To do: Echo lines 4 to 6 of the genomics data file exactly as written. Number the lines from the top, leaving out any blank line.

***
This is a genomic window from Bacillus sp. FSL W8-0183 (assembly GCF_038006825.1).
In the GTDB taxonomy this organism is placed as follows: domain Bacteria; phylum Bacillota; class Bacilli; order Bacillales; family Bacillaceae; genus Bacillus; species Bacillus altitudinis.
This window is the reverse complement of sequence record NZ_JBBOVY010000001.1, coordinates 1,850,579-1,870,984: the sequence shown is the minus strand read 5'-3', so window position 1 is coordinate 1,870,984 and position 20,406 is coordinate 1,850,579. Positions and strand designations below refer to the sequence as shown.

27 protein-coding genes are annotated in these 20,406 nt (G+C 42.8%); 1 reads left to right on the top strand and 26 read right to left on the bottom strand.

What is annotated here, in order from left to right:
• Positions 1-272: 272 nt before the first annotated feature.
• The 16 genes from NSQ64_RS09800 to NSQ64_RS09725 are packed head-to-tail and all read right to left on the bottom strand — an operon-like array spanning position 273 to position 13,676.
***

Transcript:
27 protein-coding genes are annotated in these 20,406 nt (G+C 42.8%); 1 reads left to right on the top strand and 26 read right to left on the bottom strand.

What is annotated here, in order from left to right:
• Positions 1-272: 272 nt before the first annotated feature.